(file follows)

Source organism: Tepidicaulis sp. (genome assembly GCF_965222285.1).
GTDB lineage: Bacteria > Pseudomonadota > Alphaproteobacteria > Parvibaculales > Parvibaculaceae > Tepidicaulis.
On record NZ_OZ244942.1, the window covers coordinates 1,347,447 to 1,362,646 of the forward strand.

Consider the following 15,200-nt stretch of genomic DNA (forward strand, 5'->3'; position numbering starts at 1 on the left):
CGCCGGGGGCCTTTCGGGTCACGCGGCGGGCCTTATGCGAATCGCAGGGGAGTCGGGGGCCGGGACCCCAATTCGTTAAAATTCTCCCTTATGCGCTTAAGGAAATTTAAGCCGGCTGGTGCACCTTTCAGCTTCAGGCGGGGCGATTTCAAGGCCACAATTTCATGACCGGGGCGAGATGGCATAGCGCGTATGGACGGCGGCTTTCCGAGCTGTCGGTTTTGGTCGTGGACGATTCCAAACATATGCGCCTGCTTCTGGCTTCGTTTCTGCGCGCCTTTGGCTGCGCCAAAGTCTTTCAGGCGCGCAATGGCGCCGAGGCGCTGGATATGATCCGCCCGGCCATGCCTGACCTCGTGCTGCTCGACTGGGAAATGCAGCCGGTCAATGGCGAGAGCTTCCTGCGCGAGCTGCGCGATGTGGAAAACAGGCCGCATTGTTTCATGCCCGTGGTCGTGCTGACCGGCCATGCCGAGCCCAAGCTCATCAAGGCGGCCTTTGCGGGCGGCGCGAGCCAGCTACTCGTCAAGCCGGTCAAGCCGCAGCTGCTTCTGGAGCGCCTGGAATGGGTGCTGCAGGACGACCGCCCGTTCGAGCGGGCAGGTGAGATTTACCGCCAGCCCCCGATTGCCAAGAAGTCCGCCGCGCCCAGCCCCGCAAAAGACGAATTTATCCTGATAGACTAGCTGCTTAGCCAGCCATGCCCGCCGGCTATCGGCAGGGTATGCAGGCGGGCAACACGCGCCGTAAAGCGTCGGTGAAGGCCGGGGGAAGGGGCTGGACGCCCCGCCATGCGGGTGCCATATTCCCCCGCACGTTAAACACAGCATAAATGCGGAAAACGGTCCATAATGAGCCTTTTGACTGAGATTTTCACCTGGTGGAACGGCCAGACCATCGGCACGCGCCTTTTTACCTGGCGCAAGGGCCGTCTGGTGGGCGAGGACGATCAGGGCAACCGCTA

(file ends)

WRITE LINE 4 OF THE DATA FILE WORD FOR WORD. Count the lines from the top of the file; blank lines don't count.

Consider the following 15,200-nt stretch of genomic DNA (forward strand, 5'->3'; position numbering starts at 1 on the left):